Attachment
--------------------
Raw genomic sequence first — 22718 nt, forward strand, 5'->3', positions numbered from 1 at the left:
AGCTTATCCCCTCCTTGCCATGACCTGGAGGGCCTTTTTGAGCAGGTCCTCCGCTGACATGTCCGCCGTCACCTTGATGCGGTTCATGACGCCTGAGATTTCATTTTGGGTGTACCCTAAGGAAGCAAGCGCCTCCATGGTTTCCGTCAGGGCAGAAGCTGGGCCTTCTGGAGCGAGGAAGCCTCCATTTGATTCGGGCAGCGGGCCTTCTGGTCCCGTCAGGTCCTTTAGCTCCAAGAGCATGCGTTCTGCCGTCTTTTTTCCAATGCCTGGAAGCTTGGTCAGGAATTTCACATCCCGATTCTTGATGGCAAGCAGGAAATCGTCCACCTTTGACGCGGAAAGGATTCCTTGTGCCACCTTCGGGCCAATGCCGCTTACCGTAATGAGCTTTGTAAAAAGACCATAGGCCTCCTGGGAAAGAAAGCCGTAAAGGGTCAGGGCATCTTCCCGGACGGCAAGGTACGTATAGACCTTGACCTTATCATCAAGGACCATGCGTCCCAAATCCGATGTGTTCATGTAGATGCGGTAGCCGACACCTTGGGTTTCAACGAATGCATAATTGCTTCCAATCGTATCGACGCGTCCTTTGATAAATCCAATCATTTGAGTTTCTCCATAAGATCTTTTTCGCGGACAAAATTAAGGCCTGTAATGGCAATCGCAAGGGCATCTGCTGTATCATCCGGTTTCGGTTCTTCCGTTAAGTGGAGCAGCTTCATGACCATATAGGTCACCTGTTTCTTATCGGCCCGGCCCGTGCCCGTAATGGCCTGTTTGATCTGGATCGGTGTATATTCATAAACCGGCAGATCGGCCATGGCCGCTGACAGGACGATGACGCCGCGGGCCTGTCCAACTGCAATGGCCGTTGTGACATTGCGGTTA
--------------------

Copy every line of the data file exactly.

Raw genomic sequence first — 22718 nt, forward strand, 5'->3', positions numbered from 1 at the left:
AGCTTATCCCCTCCTTGCCATGACCTGGAGGGCCTTTTTGAGCAGGTCCTCCGCTGACATGTCCGCCGTCACCTTGATGCGGTTCATGACGCCTGAGATTTCATTTTGGGTGTACCCTAAGGAAGCAAGCGCCTCCATGGTTTCCGTCAGGGCAGAAGCTGGGCCTTCTGGAGCGAGGAAGCCTCCATTTGATTCGGGCAGCGGGCCTTCTGGTCCCGTCAGGTCCTTTAGCTCCAAGAGCATGCGTTCTGCCGTCTTTTTTCCAATGCCTGGAAGCTTGGTCAGGAATTTCACATCCCGATTCTTGATGGCAAGCAGGAAATCGTCCACCTTTGACGCGGAAAGGATTCCTTGTGCCACCTTCGGGCCAATGCCGCTTACCGTAATGAGCTTTGTAAAAAGACCATAGGCCTCCTGGGAAAGAAAGCCGTAAAGGGTCAGGGCATCTTCCCGGACGGCAAGGTACGTATAGACCTTGACCTTATCATCAAGGACCATGCGTCCCAAATCCGATGTGTTCATGTAGATGCGGTAGCCGACACCTTGGGTTTCAACGAATGCATAATTGCTTCCAATCGTATCGACGCGTCCTTTGATAAATCCAATCATTTGAGTTTCTCCATAAGATCTTTTTCGCGGACAAAATTAAGGCCTGTAATGGCAATCGCAAGGGCATCTGCTGTATCATCCGGTTTCGGTTCTTCCGTTAAGTGGAGCAGCTTCATGACCATATAGGTCACCTGTTTCTTATCGGCCCGGCCCGTGCCCGTAATGGCCTGTTTGATCTGGATCGGTGTATATTCATAAACCGGCAGATCGGCCATGGCCGCTGACAGGACGATGACGCCGCGGGCCTGTCCAACTGCAATGGCCGTTGTGACATTGCGGTTA